Working with EU is ‘preferred option’ post-Brexit says MHRA chief
The outgoing chief executive of the UK’s drugs regulator has said that the country’s “preferred option” is to continue working with the European regulator after Brexit – although there are other paths the organisation could take if it becomes a “stand alone” regulator.
Addressing the Association of the British Pharmaceutical Industry (ABPI) conference for the last time as the MHRA’s CEO, Ian Hudson said that the principles laid out by former health secretary Jeremy Hunt in a letter to the Financial Times in 2017 still hold true.
In the letter, Hunt stated that in a post-Brexit regulatory system, patients should not be disadvantaged, innovators should get products to the UK market as quickly and simply as possible, and added that the country will continue to play a leading role in promoting public health.
Hudson told the conference that these principles have been “underlying” a lot of the work the Medicines and Healthcare products Regulatory Agency (MHRA) has been doing in order to prepare for Brexit, and any other eventualities.
But he conceded that it is impossible to know what the outcome of Brexit will be and its impact on the drug regulation system in the UK.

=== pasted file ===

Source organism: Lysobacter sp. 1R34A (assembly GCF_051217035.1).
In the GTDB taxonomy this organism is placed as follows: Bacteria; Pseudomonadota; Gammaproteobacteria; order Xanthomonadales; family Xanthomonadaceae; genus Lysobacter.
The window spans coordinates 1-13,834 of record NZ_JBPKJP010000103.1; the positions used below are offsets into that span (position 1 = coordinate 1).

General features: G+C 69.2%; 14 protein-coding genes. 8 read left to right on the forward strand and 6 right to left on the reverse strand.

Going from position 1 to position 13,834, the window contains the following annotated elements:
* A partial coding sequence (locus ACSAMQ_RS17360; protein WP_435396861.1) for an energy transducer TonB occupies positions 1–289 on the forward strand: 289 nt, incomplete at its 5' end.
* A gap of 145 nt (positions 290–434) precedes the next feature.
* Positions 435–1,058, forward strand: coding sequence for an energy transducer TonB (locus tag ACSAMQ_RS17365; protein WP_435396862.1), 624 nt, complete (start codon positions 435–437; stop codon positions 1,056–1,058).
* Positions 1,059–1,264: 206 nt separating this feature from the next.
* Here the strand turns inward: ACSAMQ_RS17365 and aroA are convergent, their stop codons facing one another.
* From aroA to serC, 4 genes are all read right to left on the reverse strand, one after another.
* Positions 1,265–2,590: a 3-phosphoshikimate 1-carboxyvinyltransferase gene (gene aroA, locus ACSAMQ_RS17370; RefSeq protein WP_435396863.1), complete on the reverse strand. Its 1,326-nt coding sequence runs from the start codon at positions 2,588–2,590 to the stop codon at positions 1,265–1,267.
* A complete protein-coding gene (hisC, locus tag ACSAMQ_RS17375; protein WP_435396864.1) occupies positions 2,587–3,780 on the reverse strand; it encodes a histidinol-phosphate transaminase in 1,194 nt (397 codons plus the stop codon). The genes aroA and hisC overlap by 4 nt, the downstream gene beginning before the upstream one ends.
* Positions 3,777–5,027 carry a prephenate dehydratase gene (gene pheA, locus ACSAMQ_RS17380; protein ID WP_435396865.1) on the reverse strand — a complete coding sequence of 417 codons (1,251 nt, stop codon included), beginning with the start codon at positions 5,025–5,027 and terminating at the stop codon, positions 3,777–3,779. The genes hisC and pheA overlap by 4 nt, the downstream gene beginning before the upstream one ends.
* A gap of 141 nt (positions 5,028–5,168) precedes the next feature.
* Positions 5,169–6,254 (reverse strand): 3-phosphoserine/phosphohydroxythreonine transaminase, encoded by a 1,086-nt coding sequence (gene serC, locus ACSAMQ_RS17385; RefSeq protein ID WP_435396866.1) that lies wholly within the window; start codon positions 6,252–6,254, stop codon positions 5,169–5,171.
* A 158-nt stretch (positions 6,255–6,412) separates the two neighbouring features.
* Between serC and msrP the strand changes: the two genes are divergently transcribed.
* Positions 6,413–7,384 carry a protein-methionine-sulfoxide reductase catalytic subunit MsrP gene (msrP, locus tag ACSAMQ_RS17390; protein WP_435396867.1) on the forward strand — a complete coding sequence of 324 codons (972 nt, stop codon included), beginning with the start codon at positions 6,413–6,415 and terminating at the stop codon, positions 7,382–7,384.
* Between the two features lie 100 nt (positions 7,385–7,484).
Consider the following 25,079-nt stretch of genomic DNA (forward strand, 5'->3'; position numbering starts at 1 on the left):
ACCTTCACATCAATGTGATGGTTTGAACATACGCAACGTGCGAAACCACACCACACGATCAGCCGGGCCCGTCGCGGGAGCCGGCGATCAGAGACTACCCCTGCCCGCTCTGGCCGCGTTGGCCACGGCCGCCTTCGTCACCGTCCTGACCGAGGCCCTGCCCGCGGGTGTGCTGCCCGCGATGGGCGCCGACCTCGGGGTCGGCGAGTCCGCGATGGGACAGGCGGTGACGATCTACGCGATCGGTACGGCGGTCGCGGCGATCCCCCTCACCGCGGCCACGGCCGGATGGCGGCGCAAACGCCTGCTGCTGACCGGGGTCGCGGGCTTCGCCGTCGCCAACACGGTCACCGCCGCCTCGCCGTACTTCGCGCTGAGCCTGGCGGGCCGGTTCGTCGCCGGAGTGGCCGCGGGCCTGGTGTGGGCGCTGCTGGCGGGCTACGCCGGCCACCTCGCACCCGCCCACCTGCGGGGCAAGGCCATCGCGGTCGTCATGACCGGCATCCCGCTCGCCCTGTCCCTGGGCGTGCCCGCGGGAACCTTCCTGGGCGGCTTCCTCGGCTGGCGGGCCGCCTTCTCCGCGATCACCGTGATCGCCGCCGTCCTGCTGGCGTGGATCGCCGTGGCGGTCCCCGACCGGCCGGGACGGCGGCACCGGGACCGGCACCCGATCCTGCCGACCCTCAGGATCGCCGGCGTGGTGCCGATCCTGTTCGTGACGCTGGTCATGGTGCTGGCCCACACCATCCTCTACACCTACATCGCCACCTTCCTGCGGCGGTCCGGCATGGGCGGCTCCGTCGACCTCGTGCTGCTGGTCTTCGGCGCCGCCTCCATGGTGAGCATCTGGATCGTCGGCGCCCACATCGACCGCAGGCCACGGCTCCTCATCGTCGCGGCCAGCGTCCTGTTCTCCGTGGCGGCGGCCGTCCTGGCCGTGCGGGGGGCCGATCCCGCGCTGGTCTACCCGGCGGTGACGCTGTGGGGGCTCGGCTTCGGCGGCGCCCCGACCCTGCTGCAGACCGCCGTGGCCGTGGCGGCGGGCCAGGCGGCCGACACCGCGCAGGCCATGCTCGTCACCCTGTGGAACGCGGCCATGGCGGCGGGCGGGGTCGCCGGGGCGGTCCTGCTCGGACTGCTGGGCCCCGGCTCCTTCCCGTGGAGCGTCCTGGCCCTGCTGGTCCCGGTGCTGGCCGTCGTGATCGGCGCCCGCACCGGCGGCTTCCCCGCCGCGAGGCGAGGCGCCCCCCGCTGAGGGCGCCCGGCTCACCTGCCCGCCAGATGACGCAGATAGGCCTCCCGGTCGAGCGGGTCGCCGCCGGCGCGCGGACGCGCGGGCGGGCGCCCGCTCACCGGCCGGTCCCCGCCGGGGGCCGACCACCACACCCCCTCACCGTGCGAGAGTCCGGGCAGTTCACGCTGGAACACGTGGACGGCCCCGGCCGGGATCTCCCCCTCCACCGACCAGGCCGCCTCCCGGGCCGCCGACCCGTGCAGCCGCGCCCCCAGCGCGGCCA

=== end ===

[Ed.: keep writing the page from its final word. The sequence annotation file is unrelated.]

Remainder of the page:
As a result the MHRA has considered a range of options to make the UK as pharma-friendly as possible in terms of its regulatory environment.
Possible new ways of working include rolling and accelerated reviews, as well as assessments targeted at certain disease areas, suggesting that the MHRA is thinking of its own creative ideas to encourage drug development in the UK as well as borrowing them from the FDA.
“We continue to work on what we are offering and what we may be able to put on the table in the event of ‘stand alone’,” said Hudson.
However he stressed that “the preferred option” after Brexit is “collaboration with Europe” when it comes to drug regulation.
Hudson, who has been CEO of the MHRA since 2013, and has worked at the organisation since 2001, had some words of advice for his successor when he steps down in September.
“Don’t lose sight of what you are there for, which is to protect the public and promote innovation, and make sure that the focus is on the patient,” said Hudson later in a panel debate at the conference in London.
Hudson announced he had decided to step down in November, although the organisation has not yet announced who has been appointed to replace him.
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